In the past I have looked at a number of products in the IDAPT range. These products have featured the company’s exchangeable tips that allow a number of devices to be charged simultaneously from a base platform. While the latest IDAPT product, namely the i1 Eco Universal Charger, also uses the company’s exchangeable tip feature and lets you charge a pair of devices simultaneously, it does away with the platform aspect.
Instead you get a small device that, despite its familiar appearance, took me a while to come up with an appropriate description. I finally settled on one of those cones used to hold slab ice-cream – rectangular rather than the more familiar round cornets. Thicker at one end than the other, this device provides the conduit between the chosen power source and the attached devices. You also get a mains power lead, 12v in-car cigarette lighter adapter with a single USB port, three tips and a standard USB to mini-USB lead for charging from a computer whether of the PC or Mac variety.
First impressions are, to say the least, hardly promising. The rather plain cardboard box, even if it does feature instructions and diagrams, reminds me of packaging used by economy goods. Opening this box reveals components that, apart from the tips, have a plastic look and feel to them. But the reason for this is explained by the “Eco” part of this product’s title. With the claim of being greener than 99% of known chargers, the i1 Eco is constructed from unpainted recycled materials and has been designed to be recyclable so that the circle should not be broken. Further adding to this product’s green credentials is the auto turn-off feature that instigates when charging is complete so protecting battery life and saving on wasteful standby power that can sometimes happen.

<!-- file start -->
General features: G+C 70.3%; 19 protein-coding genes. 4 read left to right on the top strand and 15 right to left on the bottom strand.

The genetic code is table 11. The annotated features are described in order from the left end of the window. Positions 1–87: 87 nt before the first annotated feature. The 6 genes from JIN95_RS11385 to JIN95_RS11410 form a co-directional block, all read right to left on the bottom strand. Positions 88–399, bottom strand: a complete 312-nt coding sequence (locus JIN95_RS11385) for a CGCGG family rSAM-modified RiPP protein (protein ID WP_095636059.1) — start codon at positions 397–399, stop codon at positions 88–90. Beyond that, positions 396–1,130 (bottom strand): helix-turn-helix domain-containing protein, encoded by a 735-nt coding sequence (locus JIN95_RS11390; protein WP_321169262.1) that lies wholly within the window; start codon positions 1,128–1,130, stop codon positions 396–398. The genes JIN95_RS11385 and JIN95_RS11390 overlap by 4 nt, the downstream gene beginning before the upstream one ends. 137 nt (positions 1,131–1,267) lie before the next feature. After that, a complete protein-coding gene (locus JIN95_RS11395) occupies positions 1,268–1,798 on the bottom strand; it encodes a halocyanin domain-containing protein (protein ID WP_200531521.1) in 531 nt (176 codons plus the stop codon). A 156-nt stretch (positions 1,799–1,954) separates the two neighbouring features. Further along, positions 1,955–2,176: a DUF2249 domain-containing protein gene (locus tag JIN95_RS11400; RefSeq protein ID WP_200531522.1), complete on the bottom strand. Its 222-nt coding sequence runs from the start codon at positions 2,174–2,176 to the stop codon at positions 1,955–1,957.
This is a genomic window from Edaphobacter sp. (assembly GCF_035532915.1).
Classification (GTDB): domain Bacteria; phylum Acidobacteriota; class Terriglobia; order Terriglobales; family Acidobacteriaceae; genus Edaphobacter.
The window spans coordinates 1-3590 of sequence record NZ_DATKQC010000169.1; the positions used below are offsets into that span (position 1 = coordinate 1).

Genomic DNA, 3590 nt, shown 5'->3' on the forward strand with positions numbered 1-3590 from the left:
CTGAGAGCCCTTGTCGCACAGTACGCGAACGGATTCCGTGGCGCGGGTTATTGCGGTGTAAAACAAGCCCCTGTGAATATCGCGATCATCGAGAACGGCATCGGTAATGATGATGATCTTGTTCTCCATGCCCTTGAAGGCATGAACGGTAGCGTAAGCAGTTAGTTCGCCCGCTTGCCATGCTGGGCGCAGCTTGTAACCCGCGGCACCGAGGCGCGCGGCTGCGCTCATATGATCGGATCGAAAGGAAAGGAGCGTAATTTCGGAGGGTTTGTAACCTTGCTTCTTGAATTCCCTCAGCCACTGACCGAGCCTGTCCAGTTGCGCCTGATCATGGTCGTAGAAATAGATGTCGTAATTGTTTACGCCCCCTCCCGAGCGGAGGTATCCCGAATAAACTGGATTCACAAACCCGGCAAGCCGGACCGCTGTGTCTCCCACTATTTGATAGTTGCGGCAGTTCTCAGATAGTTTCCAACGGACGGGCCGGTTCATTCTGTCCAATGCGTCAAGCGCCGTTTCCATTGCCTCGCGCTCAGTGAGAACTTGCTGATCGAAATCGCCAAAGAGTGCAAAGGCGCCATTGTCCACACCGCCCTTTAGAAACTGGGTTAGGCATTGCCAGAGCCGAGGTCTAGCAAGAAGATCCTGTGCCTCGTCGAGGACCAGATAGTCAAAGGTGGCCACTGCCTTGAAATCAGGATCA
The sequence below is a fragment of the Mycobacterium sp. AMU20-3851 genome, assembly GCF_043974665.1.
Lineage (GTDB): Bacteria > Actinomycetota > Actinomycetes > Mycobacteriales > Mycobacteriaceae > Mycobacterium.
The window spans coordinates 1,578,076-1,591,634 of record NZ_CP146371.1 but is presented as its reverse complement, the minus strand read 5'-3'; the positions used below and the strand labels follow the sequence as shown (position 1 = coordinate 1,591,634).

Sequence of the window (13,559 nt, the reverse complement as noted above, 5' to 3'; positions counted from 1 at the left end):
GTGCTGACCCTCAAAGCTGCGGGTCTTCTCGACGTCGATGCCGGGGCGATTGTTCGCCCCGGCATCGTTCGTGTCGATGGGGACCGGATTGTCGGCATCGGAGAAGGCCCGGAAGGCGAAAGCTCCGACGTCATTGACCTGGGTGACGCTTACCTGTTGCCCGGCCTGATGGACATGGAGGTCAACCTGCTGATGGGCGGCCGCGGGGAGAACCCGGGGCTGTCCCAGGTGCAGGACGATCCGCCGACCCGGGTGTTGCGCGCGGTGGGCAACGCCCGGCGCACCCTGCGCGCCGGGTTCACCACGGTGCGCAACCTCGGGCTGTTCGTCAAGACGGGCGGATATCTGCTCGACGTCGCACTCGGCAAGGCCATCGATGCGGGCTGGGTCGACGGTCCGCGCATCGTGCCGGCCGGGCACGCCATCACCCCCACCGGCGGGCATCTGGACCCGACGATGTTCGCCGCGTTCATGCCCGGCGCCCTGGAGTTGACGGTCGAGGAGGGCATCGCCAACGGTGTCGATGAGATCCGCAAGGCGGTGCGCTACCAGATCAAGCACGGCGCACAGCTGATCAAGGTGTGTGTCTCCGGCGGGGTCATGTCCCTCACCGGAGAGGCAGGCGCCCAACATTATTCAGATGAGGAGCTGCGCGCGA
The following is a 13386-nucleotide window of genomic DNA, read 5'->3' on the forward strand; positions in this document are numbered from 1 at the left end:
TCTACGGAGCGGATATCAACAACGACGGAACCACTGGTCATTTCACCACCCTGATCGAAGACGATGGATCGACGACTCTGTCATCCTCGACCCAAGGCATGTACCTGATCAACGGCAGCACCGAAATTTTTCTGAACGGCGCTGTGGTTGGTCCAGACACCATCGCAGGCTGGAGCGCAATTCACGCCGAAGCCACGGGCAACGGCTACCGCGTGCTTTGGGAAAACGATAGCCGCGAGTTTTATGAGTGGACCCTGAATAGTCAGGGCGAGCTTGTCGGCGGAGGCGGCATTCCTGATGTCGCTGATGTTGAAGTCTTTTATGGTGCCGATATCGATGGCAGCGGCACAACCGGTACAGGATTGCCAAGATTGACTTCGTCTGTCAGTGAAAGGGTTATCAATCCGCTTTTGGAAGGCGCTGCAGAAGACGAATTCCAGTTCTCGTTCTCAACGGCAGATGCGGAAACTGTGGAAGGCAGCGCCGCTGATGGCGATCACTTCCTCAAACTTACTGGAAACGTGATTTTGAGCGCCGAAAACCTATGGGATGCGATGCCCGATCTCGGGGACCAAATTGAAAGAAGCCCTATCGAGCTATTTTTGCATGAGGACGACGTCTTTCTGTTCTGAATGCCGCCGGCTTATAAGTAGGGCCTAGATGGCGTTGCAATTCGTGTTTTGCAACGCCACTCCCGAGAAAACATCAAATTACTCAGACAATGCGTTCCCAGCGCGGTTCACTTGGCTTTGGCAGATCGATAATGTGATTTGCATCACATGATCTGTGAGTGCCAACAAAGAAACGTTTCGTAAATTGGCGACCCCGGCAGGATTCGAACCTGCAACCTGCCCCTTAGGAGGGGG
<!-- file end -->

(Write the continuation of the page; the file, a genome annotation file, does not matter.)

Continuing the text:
As mentioned earlier, the in-car cigarette socket adapter provides a single USB connection which means only a single device can be charged by this route. The main unit, however, allows you to charge two devices simultaneously. One of the devices will be charged from a tip which slots into the head of the unit. Due to the design of the device, the tip can only be inserted the correct way round. A quick-release button allows for easy changing of available tips. The second device can be attached via a side-mounted USB slot. An on/off button will need to be depressed to start the charging process.
The three tips that are supplied with the i1Eco cover miniUSB, microUSB and iPod/iPhone connectivity. Extra tips can be purchased at a cost of £5.99 (9.99USD) each from http://www.idaptweb.com/UK/idapt/tips/availables_tips.html. Here you will find tips for devices such as the iPad, Blackberry, Kindle, Samsung Tab Galaxy, Xbox controllers, Nintendo DS /3DS plus almost every MP3 player and GPS system currently on the market. In fact the IDAPT system is compatible with over 4,000 devices.
While I had no trouble inserting and removing the various tips from the unit, connecting the mains power cable required more effort. It was rather a tight fit but this did mean there was little chance of the i1 Eco being accidentally disconnected from the mains lead. While charging is taking place, a light will glow on one side of the device. This light will automatically switch off when charging is complete.
Rather disappointingly, as this product is being promoted as a device for power hungry travellers, no carry pouch is included to keep all the various items together when on the road. Other than this, the i1 Eco is a useful product ensuring that various devices can be easily charged. The i1 Eco has been priced at £20.00.
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